By Jonelle Walker
Before the late night screening of Blow-Up at the AFI Silver Theatre on Saturday night, film scholar Foster Hirsch joked in his introduction, “It’s the witching hour … perfect for a drug-laden, sexy film.” The late hour of the screening was indeed an ideal complement to the evening’s context, as it brought to a close the first day of the AFI’s Noir City DC festival.
The festival, running through October 27, will screen 20 significant films from the film noir genre as curated by the Film Noir Foundation. Film noir is difficult to define, but characterized by its brooding dark themes, equally dark lighting, and an obsession with the gumshoe detective story. It has birthed such mid-century American classics as The Maltese Falcon and Rear Window, but its influence can be seen in today’s thrillers and parodies like Who Framed Roger Rabbit? The genre is considered a distinctly American form, and a representative from the Foundation – joining in Hirsch’s jovial mood – joked that she believed preserving it was “the most important work in the world.”
While she was clearly joking, the representative’s statement inspires a real question: Why have a film noir festival in 2016? With its morally gray male heroes and often villainous femme fatales, what about the film noir is worth preserving or reliving? During this final wind up to the election, one is reminded of Donald Trump’s campaign slogan, “Make America Great Again.” Those focused on preserving film noir – which had its heyday in post-World War II America – are in a sense idealizing the genre, making film great again, as well.
Saturday night’s screening brought audiences to another politically fraught period in our national history.
Blow-Up is an outlier both from the rest of the festival’s offerings and from film noir as a whole: it was released in 1966, it was filmed in color; and it was directed by Italian auteur Michaelangelo Antonioni. All of these elements make Blow-Up a far cry from the stark black and white Los Angeles so often seen in noir films. However, Hirsch argued in his opening address, the film is a “neo-noir” pulling plot tropes from those older films with nostalgia.
Blow-Up follows one day in the life of hip fashion photographer Thomas (David Hemmings) as he photographs models, cavorts around London, and stumbles upon a possible crime in a public park. After photographing a mysterious beauty (Vanessa Redgrave) in the park, he notices something suspicious in the photos as he develops them. It’s not clear to Thomas that he may have photographed a murder until he makes blown-up prints of the photos, tightening his focus on key details until the truth comes to light.
The film is an intriguing take on the film noir plot, possibly enhanced if you’re familiar with other films from the genre. The crime at the film’s center takes place in a park during the middle of the day, which is an unsettling contrast to the shadowy ne’er-do-wells of classic noir. Antonioni’s meandering cinematic eye also gives the viewer freedom to put the pieces of the puzzle together independently.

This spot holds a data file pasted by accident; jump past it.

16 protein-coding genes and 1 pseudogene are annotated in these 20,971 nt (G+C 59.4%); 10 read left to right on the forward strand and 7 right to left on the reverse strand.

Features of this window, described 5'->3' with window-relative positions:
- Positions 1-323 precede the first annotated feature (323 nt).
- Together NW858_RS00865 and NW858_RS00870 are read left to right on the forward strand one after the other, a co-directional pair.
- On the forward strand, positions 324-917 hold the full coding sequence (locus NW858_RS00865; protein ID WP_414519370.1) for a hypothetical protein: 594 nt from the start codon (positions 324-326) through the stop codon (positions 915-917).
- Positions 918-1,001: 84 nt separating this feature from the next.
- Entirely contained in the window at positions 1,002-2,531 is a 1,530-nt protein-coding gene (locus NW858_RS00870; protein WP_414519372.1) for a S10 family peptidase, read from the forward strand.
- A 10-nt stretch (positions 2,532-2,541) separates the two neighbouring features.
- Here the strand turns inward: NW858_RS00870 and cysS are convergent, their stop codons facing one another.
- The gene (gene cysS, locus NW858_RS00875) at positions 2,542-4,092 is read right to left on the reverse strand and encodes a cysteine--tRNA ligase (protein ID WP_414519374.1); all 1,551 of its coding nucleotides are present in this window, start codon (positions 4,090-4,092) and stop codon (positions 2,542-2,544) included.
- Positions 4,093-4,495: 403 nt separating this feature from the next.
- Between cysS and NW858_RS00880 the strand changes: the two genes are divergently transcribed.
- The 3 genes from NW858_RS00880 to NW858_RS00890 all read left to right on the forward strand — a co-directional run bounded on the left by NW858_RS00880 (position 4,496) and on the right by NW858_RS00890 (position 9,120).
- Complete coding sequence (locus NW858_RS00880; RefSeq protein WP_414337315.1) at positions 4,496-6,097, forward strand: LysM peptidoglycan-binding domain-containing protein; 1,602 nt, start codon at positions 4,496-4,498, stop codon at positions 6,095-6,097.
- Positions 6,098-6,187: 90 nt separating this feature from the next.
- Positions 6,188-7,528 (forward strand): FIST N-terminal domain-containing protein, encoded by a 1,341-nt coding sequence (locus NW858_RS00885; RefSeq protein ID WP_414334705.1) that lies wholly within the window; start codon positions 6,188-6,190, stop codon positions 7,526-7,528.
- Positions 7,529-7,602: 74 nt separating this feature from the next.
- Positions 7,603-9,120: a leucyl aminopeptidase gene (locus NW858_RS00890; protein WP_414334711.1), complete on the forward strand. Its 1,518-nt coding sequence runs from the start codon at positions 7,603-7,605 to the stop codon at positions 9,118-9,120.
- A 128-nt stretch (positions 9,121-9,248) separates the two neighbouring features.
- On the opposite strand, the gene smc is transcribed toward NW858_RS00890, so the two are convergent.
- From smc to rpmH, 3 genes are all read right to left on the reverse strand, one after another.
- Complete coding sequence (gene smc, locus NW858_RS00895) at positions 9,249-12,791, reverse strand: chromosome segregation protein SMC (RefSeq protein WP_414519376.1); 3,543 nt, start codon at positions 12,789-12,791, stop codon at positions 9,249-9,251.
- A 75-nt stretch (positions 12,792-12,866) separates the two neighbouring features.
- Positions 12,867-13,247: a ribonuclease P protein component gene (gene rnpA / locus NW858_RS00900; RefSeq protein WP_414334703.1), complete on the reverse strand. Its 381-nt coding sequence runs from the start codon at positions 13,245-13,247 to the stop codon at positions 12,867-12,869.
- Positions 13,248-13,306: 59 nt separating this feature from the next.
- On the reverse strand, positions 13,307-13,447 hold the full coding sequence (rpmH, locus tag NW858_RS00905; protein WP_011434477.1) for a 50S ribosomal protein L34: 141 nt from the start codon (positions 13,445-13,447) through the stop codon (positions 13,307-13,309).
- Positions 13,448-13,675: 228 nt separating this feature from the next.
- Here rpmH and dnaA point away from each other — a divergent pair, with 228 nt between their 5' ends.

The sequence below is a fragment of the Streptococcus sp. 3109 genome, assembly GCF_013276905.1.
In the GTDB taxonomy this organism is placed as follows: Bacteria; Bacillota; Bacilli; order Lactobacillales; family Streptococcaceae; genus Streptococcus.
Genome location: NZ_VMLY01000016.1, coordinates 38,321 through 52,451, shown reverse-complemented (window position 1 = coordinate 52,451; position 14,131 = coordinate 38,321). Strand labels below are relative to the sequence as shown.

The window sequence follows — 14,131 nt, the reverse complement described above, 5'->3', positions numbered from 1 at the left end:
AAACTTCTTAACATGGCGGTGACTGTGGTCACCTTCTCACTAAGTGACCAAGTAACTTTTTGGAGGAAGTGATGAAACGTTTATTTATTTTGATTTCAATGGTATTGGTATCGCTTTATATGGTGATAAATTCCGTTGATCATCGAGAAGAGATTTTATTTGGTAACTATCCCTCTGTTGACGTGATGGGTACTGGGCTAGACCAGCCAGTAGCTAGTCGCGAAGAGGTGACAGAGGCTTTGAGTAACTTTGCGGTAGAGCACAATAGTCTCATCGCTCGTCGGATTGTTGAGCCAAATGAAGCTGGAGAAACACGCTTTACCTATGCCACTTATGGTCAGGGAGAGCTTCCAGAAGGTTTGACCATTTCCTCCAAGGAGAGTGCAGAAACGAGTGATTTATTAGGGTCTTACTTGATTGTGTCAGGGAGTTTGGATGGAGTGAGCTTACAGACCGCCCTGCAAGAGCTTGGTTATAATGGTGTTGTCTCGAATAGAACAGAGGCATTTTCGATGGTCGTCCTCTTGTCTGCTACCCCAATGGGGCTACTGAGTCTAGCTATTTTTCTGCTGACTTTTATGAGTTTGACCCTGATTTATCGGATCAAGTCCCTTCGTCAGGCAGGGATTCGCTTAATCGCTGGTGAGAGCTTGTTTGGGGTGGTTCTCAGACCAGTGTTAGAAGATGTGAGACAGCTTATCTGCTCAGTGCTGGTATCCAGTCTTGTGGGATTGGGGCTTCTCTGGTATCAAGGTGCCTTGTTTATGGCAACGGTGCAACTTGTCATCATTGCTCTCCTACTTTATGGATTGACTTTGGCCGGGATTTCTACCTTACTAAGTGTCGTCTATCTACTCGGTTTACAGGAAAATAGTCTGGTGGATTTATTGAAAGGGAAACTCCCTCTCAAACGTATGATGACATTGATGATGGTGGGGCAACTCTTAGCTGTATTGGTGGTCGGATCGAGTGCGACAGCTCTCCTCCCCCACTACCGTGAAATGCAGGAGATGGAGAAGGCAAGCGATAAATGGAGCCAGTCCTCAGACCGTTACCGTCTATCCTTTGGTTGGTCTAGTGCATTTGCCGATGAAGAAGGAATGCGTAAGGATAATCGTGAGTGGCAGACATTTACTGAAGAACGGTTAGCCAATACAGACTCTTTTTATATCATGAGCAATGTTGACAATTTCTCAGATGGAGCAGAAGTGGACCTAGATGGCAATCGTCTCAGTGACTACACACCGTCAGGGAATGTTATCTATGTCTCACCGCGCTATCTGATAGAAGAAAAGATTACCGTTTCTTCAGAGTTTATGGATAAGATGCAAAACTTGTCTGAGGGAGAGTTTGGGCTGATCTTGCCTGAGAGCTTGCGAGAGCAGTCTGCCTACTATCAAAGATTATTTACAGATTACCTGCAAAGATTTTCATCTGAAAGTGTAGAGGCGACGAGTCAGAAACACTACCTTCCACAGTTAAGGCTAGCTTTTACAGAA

Blow-Up uses color to great effect within Antonioni’s well-crafted and visually stunning shots. The earth tones of an antique shop, the bright green of park grass, and startling blue of Hemmings’ eyes all make for memorable scenes. The film’s famous and fluffy scenes of fashion shoots are especially delightful; it’s almost as if Antonioni knew how outrageous Technicolor 1960s fashion would seem to future viewers.
What stands out most about Blow-Up in the current political climate is its representation of gender and gender roles. Most film noirs center on a shady man and a shadier woman, but this film turns that subtextual battle into text. As a fashion photographer, Thomas spends his entire day rolling around his studio with half-naked models (scenes which, again, add little or nothing to the plot.) His own femme fatale uses her sexuality to play him for a fool. His lover similarly refuses to leave her husband. What’s being communicated to straight men, then, about relationships is to always be the player and not the played; photograph the women, but never let them get to your heart because they are often cold, deceptive, untrustworthy …This may appropriately begin to sound like the public characterization of a certain candidate for the presidency.
That brings us back to the question posed earlier: what is being preserved when we preserve film noir? If film patrons hold nostalgia for genres from a time when civil rights were minimal for any but white men; when LGBTQA folks were unsafe outside the closet; when women were shackled to the home, perhaps they are then also holding nostalgia for that time more broadly. The Film Noir Foundation does important work preserving films, and making sure they’re not lost to history, but should some films (like some social attitudes) be lost to history?
Interested readers will have a good time taking these questions into the theater and deciding for themselves. The Noir City DC festival runs through October 27 at the AFI Theater in Silver Spring. Show times and more information is available here.
Jonelle Walker is a 2016 DC Arts Writing Fellow with Day Eight. She is also a Theatre History and Performance Studies masters student at the University of Maryland, a freelance theatre writer, and the Artist-in-Residence and Literary Manager for Blind Pug Arts Collective. She earned her undergraduate degrees in Literature and Theatre Arts from American University in 2013.
This article was produced through the DC Arts Writing Fellowship, a project of the non-profit Day Eight, through funding from the National Endowment for the Arts, Humanities DC, Brink Media, The Clarice Smith Performing Arts Center, and DCRE Residential. To read additional articles produced through the fellowship visit Artapedia.com.